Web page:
TAGGED AS: Sci-Fi, science fiction, YouTube Premium
His latest offering, YouTube Premium series Impulse, marries both in a drama that explores personal discovery, trauma, and family bonds. And teleportation.
Maddie Hasson (Twisted) stars as delinquent teen Henrietta Cole in the sci-fi series. When Henry is assaulted by her classmate Clay Boone (Tanner Stine), her deepest instincts kick in, and she flees by inadvertently bending space and time in a violent blink, landing in her bedroom.
(Photo by Erin Keating)
Discovering your superpowers is never an easy journey — ask Peter Parker or Clark Kent. But Henry’s path is even darker and more visceral than some of those fumbling-adolescent tales.
Based on the novel by Stephen Gould, Impulse comes after Liman’s 2008 feature film Jumper, based on the first book in the series and starring Hayden Christensen and Jamie Bell. The film disappointed, which Liman admits, but 10-episode Impulse is different in some fundamental ways.
The series, which debuted on Wednesday, also stars Sarah Desjardins as Henry’s stepsister-to-be Jenna Hope, Enuka Okuma as Deputy Anne Hulce, Craig Arnold as Clay’s brother Lucas Boone, Missi Pyle as Henry’s mom Cleo Cole, and Daniel Maslany as Henry’s biggest fan Townes Linderman.
Rotten Tomatoes spoke to Liman about the new series, his remarkable leading lady, and how he finds inspiration in real-world action sequences YouTube users post.
(Photo by Erin Keating)
Debbie Day for Rotten Tomatoes: I’m so glad to talk to you about Impulse. It was not quite what I was expecting.
Doug Liman: Good. That’s the best. I’d much prefer to hear that than the other.
RT: I was most surprised by Maddie’s performance. She’s incredible. Could you tell me about casting her?
Liman: We were holding auditions for the protagonist, the heroine, Henry. Maddie came in and just lit up the room. We all turned to each other and said, “She’s a huge star.” I said, “Too bad she’s not right for the part.” My producing partner said, “But she’s so amazing.” I said, “Yeah, she’s amazing, but she’s the opposite of what we’re looking for.” I said, “If I cast her, I really would insist on rewriting the whole show to make the protagonist somebody who doesn’t want to be there, who is rebellious, who is — I’d want to change how the superpower is portrayed in the show.” Because the original idea is somebody who desperately wants to belong and be part of the town, and her superpower keeps sending her away. I said, “If we cast her, I’d want to turn it on its head and rewrite the whole script and make it about somebody who doesn’t want to be there and gets the power that keeps sending her back home. She wants to be anywhere but home.” As I’m saying it out loud, we’re looking at each other. We’re going, “You know, actually, that would be a better show.” We cast her and then reconceived the whole show around her and what she brought.
(Photo by Erin Keating)
RT: It’s not too often that you hear about an actor having such an impact on an entire story.
Liman: I’ve always believed in some level of workshopping the part to fit the actor. It’s a two-way street. Sometimes my favorite performances, you realize those couldn’t have been just written in vacuum. They had to have been conceived in conjunction with the actor performing it. Certainly, that’s been my experience. Jason Bourne is a very different character because of the workshopping that Matt [Damon] and I did than was originally on the page.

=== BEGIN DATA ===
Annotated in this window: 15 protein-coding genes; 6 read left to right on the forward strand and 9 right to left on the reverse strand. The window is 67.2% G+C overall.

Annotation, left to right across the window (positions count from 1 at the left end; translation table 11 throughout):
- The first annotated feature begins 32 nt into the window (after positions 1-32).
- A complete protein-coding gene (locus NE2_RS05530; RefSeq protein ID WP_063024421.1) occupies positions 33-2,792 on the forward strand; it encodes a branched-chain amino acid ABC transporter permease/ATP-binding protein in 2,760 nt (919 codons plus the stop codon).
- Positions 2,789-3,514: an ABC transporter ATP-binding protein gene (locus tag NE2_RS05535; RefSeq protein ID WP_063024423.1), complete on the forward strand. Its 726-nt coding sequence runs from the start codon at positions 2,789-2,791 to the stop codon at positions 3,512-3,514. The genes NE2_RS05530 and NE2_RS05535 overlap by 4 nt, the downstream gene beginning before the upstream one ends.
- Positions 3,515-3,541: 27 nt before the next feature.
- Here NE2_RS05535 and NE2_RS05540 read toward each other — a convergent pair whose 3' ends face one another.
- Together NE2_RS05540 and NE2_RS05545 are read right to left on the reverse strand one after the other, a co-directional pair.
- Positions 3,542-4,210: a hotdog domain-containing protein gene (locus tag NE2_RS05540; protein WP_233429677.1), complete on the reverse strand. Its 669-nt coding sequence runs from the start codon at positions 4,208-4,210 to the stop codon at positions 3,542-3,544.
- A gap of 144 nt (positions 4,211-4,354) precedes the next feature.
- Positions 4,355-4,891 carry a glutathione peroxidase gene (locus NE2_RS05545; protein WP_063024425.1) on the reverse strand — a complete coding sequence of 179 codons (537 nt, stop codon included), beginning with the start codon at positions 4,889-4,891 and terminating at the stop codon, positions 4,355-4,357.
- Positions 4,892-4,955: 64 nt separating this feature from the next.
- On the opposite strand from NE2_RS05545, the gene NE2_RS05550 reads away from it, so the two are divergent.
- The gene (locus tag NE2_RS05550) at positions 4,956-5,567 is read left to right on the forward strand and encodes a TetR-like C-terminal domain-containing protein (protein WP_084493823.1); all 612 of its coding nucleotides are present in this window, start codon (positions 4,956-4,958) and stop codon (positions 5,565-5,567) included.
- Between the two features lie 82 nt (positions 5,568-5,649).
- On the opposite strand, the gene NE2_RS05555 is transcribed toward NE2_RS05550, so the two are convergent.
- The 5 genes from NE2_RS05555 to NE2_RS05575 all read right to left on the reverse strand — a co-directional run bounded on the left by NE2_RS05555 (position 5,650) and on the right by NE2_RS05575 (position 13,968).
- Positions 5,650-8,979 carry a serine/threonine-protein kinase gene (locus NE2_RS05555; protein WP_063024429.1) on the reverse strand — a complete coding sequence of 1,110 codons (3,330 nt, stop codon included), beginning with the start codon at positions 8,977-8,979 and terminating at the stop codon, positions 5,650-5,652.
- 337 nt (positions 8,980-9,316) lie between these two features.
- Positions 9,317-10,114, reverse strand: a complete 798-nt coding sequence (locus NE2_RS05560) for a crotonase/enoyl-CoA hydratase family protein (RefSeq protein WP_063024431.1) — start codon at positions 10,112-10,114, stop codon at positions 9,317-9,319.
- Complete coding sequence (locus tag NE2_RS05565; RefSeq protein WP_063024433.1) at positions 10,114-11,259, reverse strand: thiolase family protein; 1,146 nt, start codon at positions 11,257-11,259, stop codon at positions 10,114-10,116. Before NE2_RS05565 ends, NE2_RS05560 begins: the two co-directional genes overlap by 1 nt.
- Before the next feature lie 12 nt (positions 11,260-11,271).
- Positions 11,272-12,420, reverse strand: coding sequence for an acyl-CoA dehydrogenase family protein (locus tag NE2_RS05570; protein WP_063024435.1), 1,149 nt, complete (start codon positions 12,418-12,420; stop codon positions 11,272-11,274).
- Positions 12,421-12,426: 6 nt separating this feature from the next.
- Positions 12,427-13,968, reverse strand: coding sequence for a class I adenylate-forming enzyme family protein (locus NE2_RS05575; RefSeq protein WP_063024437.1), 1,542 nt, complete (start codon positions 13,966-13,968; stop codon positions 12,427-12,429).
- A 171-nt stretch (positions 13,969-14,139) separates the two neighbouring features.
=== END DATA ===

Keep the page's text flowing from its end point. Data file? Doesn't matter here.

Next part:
Never have I done such a wholesale reconceiving of the DNA of a show around one actor. Literally. It changed how I portrayed the superpower, because then suddenly it was going to be a curse. Instead of sending her out into the world, it was going to keep sending her home. It was just way more interesting. That’s what a great collaboration between a filmmaker and a star can do.
You arrive at something really unexpected. That’s why when you said, “It wasn’t what I expected” — I don’t care if you hated it or loved it. I actually do care, because I really care about my audience, but I care most that it was not expected. What I’m aiming for as a filmmaker is unexpected and entertaining, because a lot of times, it’s unexpected. You’re like, “Yeah, it was unexpected, but the expected is better.” Clichés are clichés for a reason because they work. Any time you deviate from the cliché, yeah, you give the audience unexpected, but sometimes you have to work extra hard to deliver unexpected and great.
RT: Can you tell me about the dotted line between Jumper and Impulse, how the show came about, and what its ties are to the film?
Liman: It’s no secret that, of all my films, Jumper‘s the one that I harbor some creative regrets, feel like I could have done better. That’s something that’s hung over me. It dawned on me that rather than live with that regret, why not actually just go and try to do better? I went to secure the rights to a sequel novel. All these years later, with everything I’ve learned, I set out to create a superhero world that is unexpected, smart, grounded, exciting. Even despite all that, I still didn’t figure it out until I cast Maddie Hasson. Despite having all these big illusions about, “Yeah, I can do better,” the reality was until I cast Maddie, what I was going to make probably wasn’t going to be substantially better. It was that collaboration that was the missing ingredient for me. If you look back at my movies, it’s just that I’ve been fortunate to collaborate with exactly the right person.